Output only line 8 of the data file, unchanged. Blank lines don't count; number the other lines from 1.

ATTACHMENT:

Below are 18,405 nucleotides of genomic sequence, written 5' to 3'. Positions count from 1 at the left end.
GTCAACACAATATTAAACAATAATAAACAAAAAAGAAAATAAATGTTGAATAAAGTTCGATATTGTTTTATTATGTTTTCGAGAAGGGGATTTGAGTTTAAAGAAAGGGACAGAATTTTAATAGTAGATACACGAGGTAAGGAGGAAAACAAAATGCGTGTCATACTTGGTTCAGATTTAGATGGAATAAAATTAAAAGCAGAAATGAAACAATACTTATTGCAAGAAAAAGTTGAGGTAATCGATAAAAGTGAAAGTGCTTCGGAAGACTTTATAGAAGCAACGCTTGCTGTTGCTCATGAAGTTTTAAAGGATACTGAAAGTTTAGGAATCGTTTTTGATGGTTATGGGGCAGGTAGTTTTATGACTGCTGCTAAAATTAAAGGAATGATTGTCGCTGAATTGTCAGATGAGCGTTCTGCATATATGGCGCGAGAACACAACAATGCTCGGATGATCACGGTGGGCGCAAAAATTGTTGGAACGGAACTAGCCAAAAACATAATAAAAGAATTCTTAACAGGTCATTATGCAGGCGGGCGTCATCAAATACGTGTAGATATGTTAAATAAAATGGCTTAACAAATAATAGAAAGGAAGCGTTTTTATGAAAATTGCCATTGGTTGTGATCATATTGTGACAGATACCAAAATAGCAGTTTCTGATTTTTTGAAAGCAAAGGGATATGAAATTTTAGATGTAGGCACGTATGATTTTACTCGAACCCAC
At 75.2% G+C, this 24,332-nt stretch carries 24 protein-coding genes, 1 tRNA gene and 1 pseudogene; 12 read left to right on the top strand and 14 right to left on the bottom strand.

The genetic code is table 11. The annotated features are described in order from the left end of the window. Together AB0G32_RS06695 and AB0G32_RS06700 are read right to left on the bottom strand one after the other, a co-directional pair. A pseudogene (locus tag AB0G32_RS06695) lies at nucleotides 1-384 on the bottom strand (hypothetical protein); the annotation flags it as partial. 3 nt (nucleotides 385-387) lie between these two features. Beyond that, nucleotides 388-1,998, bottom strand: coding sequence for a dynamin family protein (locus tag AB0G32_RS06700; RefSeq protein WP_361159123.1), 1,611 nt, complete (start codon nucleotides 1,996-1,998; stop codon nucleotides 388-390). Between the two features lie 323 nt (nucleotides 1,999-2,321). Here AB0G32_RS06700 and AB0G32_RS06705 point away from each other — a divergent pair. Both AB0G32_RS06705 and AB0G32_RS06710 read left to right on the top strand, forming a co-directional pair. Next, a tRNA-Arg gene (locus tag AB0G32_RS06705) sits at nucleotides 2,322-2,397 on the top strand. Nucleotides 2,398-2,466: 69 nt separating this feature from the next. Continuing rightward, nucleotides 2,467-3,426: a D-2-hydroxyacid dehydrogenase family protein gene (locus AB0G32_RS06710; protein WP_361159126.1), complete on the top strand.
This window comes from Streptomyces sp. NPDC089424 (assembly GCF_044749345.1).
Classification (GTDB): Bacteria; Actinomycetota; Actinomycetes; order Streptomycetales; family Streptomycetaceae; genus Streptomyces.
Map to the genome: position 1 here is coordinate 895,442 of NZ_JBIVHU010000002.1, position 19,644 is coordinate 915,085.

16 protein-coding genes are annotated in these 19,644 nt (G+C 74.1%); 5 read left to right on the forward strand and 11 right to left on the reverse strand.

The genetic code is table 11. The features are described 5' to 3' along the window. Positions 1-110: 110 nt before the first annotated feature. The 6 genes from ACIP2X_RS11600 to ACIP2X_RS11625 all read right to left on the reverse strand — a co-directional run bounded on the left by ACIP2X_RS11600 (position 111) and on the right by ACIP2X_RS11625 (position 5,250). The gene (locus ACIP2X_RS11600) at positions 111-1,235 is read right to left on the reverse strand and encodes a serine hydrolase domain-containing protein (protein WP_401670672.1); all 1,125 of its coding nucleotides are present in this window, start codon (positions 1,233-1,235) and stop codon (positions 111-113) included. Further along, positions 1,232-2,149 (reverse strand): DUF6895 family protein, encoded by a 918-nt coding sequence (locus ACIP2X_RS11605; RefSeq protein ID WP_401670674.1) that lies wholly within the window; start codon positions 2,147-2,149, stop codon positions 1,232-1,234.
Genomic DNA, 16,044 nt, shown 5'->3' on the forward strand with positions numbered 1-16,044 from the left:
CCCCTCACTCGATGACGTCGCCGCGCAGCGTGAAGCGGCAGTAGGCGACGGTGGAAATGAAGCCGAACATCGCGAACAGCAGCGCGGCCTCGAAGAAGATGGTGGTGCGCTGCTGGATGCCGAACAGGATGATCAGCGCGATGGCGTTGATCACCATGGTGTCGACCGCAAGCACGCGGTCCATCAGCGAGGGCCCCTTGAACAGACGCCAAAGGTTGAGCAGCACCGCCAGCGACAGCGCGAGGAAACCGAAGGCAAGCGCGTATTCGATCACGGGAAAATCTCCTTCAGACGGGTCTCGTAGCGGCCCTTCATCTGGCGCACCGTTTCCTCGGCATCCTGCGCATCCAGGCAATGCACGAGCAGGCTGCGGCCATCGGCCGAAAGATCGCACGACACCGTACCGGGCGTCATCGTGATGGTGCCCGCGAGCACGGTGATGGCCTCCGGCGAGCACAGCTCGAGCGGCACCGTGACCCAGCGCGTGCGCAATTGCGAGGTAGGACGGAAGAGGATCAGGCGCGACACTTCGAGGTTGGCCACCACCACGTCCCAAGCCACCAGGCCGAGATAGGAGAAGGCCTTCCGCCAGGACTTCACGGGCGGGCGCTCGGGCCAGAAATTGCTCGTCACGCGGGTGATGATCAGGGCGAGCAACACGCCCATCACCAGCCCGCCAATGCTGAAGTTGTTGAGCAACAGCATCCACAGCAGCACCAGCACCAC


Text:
16 protein-coding genes are annotated in these 19,644 nt (G+C 74.1%); 5 read left to right on the forward strand and 11 right to left on the reverse strand.